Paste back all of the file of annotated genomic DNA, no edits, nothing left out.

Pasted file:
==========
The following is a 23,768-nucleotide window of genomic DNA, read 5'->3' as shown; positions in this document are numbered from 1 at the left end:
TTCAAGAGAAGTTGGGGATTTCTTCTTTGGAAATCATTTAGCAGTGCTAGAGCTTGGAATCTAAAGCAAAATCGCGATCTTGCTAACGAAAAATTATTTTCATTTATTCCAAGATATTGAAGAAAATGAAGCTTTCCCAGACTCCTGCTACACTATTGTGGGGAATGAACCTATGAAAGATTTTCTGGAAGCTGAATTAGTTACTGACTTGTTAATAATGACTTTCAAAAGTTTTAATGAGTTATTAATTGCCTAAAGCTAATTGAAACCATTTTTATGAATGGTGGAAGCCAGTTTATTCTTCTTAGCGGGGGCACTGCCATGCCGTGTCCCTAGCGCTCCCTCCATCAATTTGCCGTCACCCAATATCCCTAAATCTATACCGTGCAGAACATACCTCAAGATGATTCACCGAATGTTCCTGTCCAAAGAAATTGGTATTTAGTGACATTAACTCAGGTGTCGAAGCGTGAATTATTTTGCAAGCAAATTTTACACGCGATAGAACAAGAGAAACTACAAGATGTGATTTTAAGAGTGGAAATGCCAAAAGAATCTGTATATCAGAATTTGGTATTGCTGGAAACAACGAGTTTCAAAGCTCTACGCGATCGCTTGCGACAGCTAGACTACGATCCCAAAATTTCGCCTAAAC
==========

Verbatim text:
The following is a 23,768-nucleotide window of genomic DNA, read 5'->3' as shown; positions in this document are numbered from 1 at the left end:
TTCAAGAGAAGTTGGGGATTTCTTCTTTGGAAATCATTTAGCAGTGCTAGAGCTTGGAATCTAAAGCAAAATCGCGATCTTGCTAACGAAAAATTATTTTCATTTATTCCAAGATATTGAAGAAAATGAAGCTTTCCCAGACTCCTGCTACACTATTGTGGGGAATGAACCTATGAAAGATTTTCTGGAAGCTGAATTAGTTACTGACTTGTTAATAATGACTTTCAAAAGTTTTAATGAGTTATTAATTGCCTAAAGCTAATTGAAACCATTTTTATGAATGGTGGAAGCCAGTTTATTCTTCTTAGCGGGGGCACTGCCATGCCGTGTCCCTAGCGCTCCCTCCATCAATTTGCCGTCACCCAATATCCCTAAATCTATACCGTGCAGAACATACCTCAAGATGATTCACCGAATGTTCCTGTCCAAAGAAATTGGTATTTAGTGACATTAACTCAGGTGTCGAAGCGTGAATTATTTTGCAAGCAAATTTTACACGCGATAGAACAAGAGAAACTACAAGATGTGATTTTAAGAGTGGAAATGCCAAAAGAATCTGTATATCAGAATTTGGTATTGCTGGAAACAACGAGTTTCAAAGCTCTACGCGATCGCTTGCGACAGCTAGACTACGATCCCAAAATTTCGCCTAAAC